This article about hemorrhagic complications of anticoagulant and thrombolytic treatment is part of the Antithrombotic and Thrombolytic Therapy: American College of Chest Physicians Evidence-Based Clinical Practice Guidelines (8th Edition). Bleeding is the major complication of anticoagulant and fibrinolytic therapy. The criteria for defining the severity of bleeding vary considerably between studies, accounting in part for the variation in the rates of bleeding reported. The major determinants of vitamin K antagonist (VKA)-induced bleeding are the intensity of the anticoagulant effect, underlying patient characteristics, and the length of therapy. There is good evidence that VKA therapy, targeted international normalized ratio (INR) of 2.5 (range, 2.0-3.0), is associated with a lower risk of bleeding than therapy targeted at an INR > 3.0.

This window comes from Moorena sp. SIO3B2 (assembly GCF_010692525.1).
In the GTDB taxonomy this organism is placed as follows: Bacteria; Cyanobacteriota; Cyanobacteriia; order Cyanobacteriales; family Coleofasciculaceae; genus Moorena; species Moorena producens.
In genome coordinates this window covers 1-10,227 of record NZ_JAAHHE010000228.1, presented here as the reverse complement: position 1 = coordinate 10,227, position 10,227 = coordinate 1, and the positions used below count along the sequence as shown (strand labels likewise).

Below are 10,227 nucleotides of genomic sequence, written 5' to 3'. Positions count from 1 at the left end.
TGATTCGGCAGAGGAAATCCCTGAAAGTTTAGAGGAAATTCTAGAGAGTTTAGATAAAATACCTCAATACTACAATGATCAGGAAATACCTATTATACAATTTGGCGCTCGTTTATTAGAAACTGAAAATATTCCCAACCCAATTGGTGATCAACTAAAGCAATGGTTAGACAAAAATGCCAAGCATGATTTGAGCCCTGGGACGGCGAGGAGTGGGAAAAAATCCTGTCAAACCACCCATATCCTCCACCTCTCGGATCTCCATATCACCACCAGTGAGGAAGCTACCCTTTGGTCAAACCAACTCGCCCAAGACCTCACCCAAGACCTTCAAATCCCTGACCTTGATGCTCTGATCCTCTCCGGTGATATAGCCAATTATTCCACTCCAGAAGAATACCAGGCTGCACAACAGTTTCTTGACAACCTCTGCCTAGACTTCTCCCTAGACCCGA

The risk of bleeding associated with IV unfractionated heparin (UFH) in patients with acute venous thromboembolism is < 3% in recent trials. This bleeding risk may increase with increasing heparin dosages and age (> 70 years). Low-molecular-weight heparin (LMWH) is associated with less major bleeding compared with UFH in acute venous thromboembolism. Higher doses of UFH and LMWH are associated with important increases in major bleeding in ischemic stroke. In ST-segment elevation myocardial infarction, addition of LMWH, hirudin, or its derivatives to thrombolytic therapy is associated with a small increase in the risk of major bleeding, whereas treatment with fondaparinux or UFH is associated with a lower risk of bleeding.
Thrombolytic therapy increases the risk of major bleeding 1.5-fold to threefold in patients with acute venous thromboembolism, ischemic stroke, or ST-elevation myocardial infarction.